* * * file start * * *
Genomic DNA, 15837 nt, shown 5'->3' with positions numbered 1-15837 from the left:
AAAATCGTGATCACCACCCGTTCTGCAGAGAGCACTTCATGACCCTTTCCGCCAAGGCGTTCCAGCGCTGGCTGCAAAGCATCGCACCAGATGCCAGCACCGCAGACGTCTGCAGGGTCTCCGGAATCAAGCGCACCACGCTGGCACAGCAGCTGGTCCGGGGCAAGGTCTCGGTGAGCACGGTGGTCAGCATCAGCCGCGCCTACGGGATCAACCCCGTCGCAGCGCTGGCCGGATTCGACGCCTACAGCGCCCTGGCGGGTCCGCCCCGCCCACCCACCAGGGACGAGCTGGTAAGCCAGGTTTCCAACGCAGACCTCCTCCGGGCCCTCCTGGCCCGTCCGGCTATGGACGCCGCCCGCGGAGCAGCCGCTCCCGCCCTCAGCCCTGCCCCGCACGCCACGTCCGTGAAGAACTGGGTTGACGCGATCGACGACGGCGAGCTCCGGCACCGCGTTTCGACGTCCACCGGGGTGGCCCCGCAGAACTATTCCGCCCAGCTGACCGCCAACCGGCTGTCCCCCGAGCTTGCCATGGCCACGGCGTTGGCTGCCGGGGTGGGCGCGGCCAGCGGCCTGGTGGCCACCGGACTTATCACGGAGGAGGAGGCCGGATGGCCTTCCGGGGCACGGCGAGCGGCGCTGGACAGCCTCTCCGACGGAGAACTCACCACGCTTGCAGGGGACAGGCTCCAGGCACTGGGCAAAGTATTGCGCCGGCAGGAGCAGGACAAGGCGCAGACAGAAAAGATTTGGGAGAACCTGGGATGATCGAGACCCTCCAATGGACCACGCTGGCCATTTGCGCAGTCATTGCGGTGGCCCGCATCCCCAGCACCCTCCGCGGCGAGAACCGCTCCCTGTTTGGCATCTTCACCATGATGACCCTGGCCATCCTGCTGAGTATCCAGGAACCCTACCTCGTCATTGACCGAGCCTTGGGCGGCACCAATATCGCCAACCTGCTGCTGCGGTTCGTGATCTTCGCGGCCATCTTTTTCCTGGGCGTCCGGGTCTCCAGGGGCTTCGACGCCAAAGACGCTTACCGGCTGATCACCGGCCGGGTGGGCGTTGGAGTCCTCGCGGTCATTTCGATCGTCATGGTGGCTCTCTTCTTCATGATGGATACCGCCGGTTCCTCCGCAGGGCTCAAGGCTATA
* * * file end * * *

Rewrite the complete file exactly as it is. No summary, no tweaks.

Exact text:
Genomic DNA, 15837 nt, shown 5'->3' with positions numbered 1-15837 from the left:
AAAATCGTGATCACCACCCGTTCTGCAGAGAGCACTTCATGACCCTTTCCGCCAAGGCGTTCCAGCGCTGGCTGCAAAGCATCGCACCAGATGCCAGCACCGCAGACGTCTGCAGGGTCTCCGGAATCAAGCGCACCACGCTGGCACAGCAGCTGGTCCGGGGCAAGGTCTCGGTGAGCACGGTGGTCAGCATCAGCCGCGCCTACGGGATCAACCCCGTCGCAGCGCTGGCCGGATTCGACGCCTACAGCGCCCTGGCGGGTCCGCCCCGCCCACCCACCAGGGACGAGCTGGTAAGCCAGGTTTCCAACGCAGACCTCCTCCGGGCCCTCCTGGCCCGTCCGGCTATGGACGCCGCCCGCGGAGCAGCCGCTCCCGCCCTCAGCCCTGCCCCGCACGCCACGTCCGTGAAGAACTGGGTTGACGCGATCGACGACGGCGAGCTCCGGCACCGCGTTTCGACGTCCACCGGGGTGGCCCCGCAGAACTATTCCGCCCAGCTGACCGCCAACCGGCTGTCCCCCGAGCTTGCCATGGCCACGGCGTTGGCTGCCGGGGTGGGCGCGGCCAGCGGCCTGGTGGCCACCGGACTTATCACGGAGGAGGAGGCCGGATGGCCTTCCGGGGCACGGCGAGCGGCGCTGGACAGCCTCTCCGACGGAGAACTCACCACGCTTGCAGGGGACAGGCTCCAGGCACTGGGCAAAGTATTGCGCCGGCAGGAGCAGGACAAGGCGCAGACAGAAAAGATTTGGGAGAACCTGGGATGATCGAGACCCTCCAATGGACCACGCTGGCCATTTGCGCAGTCATTGCGGTGGCCCGCATCCCCAGCACCCTCCGCGGCGAGAACCGCTCCCTGTTTGGCATCTTCACCATGATGACCCTGGCCATCCTGCTGAGTATCCAGGAACCCTACCTCGTCATTGACCGAGCCTTGGGCGGCACCAATATCGCCAACCTGCTGCTGCGGTTCGTGATCTTCGCGGCCATCTTTTTCCTGGGCGTCCGGGTCTCCAGGGGCTTCGACGCCAAAGACGCTTACCGGCTGATCACCGGCCGGGTGGGCGTTGGAGTCCTCGCGGTCATTTCGATCGTCATGGTGGCTCTCTTCTTCATGATGGATACCGCCGGTTCCTCCGCAGGGCTCAAGGCTATA